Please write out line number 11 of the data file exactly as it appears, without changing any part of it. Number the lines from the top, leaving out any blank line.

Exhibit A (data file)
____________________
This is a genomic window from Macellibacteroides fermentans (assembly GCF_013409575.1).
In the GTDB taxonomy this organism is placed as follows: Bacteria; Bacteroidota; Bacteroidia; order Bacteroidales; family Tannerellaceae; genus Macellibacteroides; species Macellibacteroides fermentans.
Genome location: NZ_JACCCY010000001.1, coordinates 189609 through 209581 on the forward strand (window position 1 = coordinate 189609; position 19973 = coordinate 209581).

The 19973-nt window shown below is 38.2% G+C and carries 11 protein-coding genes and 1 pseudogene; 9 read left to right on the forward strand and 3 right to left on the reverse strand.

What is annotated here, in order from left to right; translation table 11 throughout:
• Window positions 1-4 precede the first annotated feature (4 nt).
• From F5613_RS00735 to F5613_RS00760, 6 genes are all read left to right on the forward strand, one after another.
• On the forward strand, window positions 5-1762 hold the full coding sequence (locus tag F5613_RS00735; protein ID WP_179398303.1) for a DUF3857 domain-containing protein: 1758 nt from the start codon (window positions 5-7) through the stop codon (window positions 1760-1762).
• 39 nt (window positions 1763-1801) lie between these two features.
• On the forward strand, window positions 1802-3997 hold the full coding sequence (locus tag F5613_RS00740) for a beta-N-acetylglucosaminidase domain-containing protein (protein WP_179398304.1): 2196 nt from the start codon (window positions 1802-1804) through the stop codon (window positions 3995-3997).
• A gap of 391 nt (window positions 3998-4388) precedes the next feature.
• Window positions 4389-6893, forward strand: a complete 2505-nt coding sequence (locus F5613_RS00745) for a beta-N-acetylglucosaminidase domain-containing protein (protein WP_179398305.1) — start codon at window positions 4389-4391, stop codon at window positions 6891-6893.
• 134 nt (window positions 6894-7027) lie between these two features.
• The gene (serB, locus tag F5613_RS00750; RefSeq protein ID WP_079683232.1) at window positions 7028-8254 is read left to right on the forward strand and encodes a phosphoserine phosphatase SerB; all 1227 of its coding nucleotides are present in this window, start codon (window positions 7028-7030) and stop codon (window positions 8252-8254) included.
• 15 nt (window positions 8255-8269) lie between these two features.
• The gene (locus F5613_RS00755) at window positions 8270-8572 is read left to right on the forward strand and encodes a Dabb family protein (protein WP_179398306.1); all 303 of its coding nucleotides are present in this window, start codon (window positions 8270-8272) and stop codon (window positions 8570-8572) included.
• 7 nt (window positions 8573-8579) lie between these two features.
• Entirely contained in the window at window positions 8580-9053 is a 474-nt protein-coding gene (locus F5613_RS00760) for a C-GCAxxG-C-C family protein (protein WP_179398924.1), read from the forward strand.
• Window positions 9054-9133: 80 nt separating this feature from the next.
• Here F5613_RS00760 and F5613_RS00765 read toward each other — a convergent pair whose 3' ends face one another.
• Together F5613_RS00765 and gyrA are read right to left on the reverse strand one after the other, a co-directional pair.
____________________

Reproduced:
• A gap of 391 nt (window positions 3998-4388) precedes the next feature.